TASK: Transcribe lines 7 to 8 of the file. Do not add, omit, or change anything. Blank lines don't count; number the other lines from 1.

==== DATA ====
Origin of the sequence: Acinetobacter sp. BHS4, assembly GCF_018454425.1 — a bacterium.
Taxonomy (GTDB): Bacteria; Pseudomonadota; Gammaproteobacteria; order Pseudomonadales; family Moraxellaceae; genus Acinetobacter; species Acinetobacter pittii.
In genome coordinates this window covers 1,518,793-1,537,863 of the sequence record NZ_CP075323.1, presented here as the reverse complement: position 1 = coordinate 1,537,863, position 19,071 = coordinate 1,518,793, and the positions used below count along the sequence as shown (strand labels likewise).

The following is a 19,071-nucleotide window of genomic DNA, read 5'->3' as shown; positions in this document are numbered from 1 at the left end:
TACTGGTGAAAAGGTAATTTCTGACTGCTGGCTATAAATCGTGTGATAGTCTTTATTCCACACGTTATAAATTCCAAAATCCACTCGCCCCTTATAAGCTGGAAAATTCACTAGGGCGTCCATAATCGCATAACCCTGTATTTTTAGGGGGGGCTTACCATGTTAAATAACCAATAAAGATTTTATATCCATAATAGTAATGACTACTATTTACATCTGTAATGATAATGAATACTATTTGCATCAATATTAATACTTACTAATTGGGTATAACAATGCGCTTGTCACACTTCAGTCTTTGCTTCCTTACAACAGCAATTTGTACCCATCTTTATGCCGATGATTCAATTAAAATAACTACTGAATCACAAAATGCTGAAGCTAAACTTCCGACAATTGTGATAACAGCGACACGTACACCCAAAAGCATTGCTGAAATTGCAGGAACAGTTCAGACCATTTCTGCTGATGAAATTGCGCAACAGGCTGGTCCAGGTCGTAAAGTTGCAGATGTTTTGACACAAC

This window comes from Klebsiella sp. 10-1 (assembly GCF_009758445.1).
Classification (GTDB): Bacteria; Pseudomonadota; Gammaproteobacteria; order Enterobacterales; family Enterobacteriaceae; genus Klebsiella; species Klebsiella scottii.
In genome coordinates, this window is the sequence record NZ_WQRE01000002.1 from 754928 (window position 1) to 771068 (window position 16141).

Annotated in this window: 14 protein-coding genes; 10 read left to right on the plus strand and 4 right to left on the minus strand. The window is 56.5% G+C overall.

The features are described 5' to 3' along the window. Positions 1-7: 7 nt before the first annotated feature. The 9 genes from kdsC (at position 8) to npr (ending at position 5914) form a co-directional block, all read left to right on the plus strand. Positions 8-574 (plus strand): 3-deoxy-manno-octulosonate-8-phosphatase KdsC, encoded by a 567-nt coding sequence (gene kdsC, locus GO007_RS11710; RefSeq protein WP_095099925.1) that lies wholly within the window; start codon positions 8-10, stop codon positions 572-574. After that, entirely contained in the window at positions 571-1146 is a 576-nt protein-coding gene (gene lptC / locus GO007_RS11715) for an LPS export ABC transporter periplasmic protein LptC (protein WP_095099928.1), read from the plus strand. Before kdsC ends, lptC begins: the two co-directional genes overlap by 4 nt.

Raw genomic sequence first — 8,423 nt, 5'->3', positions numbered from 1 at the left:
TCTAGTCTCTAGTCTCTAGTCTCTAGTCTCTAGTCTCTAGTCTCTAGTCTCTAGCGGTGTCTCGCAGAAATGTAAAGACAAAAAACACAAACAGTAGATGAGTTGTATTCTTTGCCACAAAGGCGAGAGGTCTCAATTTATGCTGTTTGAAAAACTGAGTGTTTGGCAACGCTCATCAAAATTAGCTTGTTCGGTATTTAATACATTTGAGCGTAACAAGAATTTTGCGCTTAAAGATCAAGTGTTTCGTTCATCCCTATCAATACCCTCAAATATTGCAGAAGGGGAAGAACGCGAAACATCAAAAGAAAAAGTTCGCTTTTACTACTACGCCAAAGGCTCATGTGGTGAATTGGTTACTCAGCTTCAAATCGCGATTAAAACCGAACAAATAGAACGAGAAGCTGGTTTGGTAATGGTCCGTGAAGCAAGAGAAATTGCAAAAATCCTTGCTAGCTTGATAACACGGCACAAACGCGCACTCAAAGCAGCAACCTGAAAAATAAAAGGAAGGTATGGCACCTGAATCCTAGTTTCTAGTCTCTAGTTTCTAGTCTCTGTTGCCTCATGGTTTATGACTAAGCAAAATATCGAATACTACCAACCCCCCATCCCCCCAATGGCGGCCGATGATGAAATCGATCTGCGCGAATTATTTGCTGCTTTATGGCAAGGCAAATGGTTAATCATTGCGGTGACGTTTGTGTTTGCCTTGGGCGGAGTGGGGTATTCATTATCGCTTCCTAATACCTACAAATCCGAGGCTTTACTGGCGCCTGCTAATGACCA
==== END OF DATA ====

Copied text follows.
Classification (GTDB): Bacteria; Pseudomonadota; Gammaproteobacteria; order Enterobacterales; family Enterobacteriaceae; genus Klebsiella; species Klebsiella scottii.
In genome coordinates, this window is the sequence record NZ_WQRE01000002.1 from 754928 (window position 1) to 771068 (window position 16141).